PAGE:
EWW: Excluding subject matter, are there any themes that consistently run from one work to the other such as colors, perspective, lighting, movement, style, etc.?  

Tim: I try to create each image as elegantly as possible.  I know this sounds weird.  But I really want it to feel like each and every element in the shot was carefully chosen and executed to the fullest extent.  I try to make every image look exactly like the way I see it.  I first compose the image with a framing card then pick the lens that makes it feel like it matches the way the eye sees the photograph.  I then picture the image on the wall when shooting it and wait for the right lighting to make the shot come to life. 


EWW:  You spend a great deal of time planning out a particular shoot.  You state in one of the articles that I have read “ . . . pre-visualizing and visualizing an image is a lost art that needs to be resurrected.”  Is there anything one can do to increase this skill? 

Tim:  I study where I’m going to go, I also look at as many photographs I can see to get a good representation of the terrain, trees, and other things I may see then I draw out the photographs of things I would like to capture with lighting angles, dimension elements of the shot.  I study that every morning and night so I become aware of what I can envision with the hope of finding it.  Sometimes it takes up to 7 years.  But most times it pieces of images that I end up finding that makes my final images.  I walk around looking thru framing cards and almost never look thru the camera because when you look thru the camera it distorts the scene back to your eye.  I like to see it with the naked eye, and then I set down the framing card where the best composition is and set up the tripod and pick the lens that best matches what my eye sees.  But the biggest thing one can do is to SEE and use a framing card.  Slow down and see what’s right there.  There are great images everywhere if you slow down and feel the shot.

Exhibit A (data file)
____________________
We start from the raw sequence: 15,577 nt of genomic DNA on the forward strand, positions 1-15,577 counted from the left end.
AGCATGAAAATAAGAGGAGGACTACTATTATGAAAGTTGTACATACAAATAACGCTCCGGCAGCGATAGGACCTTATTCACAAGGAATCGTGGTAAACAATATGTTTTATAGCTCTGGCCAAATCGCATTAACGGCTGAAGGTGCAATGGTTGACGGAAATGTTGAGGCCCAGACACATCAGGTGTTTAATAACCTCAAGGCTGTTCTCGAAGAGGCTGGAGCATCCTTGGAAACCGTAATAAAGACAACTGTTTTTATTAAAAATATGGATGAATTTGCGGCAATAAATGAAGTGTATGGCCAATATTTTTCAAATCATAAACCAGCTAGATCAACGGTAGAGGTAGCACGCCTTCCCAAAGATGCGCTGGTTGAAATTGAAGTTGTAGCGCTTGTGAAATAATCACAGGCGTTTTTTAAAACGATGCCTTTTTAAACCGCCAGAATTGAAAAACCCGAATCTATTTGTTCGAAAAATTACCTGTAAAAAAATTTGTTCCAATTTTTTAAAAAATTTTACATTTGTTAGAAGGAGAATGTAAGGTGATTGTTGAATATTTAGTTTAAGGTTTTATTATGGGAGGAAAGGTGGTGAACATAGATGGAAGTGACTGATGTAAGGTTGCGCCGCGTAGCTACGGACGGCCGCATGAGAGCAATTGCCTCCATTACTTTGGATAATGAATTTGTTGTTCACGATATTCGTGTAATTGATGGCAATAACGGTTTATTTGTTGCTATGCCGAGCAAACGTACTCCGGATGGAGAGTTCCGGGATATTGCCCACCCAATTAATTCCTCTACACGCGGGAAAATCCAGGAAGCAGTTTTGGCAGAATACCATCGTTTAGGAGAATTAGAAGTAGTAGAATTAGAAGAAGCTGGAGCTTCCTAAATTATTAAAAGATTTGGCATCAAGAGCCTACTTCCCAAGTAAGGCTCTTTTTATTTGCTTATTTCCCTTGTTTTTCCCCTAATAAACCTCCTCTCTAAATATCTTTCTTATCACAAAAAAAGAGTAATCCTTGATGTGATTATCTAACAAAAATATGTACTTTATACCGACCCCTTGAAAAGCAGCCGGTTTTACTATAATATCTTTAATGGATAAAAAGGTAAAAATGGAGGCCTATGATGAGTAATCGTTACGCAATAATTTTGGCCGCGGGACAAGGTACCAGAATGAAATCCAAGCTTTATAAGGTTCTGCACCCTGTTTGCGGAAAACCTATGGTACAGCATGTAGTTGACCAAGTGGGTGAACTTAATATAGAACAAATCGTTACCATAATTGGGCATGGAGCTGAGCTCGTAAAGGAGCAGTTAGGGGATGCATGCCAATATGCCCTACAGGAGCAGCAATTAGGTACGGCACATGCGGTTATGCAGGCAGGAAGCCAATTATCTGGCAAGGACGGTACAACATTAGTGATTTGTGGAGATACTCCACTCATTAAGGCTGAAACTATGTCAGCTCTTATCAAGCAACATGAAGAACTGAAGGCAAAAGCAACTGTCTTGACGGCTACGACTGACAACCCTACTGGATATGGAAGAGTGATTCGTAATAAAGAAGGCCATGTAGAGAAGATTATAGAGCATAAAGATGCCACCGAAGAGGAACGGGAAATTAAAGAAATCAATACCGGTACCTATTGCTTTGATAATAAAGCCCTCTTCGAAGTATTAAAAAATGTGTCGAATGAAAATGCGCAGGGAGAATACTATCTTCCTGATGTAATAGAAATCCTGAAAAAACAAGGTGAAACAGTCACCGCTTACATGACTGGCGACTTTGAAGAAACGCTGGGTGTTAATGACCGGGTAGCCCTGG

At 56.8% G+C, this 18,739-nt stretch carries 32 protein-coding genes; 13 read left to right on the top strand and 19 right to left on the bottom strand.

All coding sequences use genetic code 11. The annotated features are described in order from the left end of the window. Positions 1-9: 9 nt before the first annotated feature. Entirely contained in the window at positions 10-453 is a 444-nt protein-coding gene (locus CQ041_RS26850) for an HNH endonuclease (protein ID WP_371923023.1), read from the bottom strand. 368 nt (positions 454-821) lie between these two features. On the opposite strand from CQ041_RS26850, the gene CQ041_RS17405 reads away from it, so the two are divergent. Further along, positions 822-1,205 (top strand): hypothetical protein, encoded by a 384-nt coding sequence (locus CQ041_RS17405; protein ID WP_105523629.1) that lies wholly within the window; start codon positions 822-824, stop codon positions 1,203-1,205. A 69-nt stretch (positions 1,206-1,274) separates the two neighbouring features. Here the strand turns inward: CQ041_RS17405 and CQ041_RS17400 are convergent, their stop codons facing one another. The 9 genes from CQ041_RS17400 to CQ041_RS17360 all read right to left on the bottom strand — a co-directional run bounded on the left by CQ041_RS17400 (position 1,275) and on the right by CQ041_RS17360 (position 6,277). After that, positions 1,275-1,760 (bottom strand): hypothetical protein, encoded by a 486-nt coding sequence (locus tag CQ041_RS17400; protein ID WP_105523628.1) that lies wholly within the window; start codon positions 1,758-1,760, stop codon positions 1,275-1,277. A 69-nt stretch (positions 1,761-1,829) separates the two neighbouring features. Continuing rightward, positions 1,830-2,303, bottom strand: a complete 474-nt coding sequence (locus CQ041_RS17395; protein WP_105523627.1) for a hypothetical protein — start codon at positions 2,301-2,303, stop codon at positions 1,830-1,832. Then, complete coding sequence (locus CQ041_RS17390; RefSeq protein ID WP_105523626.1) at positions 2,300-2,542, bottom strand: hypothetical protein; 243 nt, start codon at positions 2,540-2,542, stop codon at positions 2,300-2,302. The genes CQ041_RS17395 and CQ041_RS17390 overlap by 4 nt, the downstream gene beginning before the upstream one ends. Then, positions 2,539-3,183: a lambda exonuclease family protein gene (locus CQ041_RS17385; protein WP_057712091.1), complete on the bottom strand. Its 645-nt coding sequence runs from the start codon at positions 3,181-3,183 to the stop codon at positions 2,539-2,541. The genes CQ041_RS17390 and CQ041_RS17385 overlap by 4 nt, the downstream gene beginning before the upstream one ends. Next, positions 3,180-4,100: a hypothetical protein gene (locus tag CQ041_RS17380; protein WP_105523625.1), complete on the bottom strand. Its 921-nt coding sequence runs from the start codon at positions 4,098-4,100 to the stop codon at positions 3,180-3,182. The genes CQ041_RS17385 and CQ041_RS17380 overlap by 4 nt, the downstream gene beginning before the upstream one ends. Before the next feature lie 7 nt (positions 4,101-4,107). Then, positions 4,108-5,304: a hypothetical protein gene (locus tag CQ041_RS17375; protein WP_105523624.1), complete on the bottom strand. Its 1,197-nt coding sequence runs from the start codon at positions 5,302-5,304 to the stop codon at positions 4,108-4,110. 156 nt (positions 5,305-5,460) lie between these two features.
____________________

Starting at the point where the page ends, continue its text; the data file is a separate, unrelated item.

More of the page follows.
EWW:  In addition to doing your own photography, you offer photography workshops.  Regardless of the topic of the individual workshops, what are the three most important concepts that you hope your workshop participants leave with?

Tim:  I really don’t offer workshops but if someone really wants to learn and they call me I usually will do them.  But I make 99% of my income from selling my fine art photographs. 

When working with someone the three most important skills I want them to walk away with are:

1.  Slow down and see what you are shooting.  Work the area, become intimate with the landscape before you.  The thing I hate most is when I hear someone say” I can’t wait to see what I just shot’.  You should know what your image should look like before your shoot it. 

2.  Don’t look thru the camera, use framing cards and shoot it the way you see it with your eyes.  This is why I carry 13 lenses, to mimic the eye.

3.  Learn to print your work.  Most photographers don’t have a clue on how to print and what makes a good shot or print.  Its hard thing to learn but interning my work.  Seeing great work helps.  I developed my printing technique.  Sending to a printer is not the way really to go, unless you have it all soft proofed together.  It’s the first final image that is really important.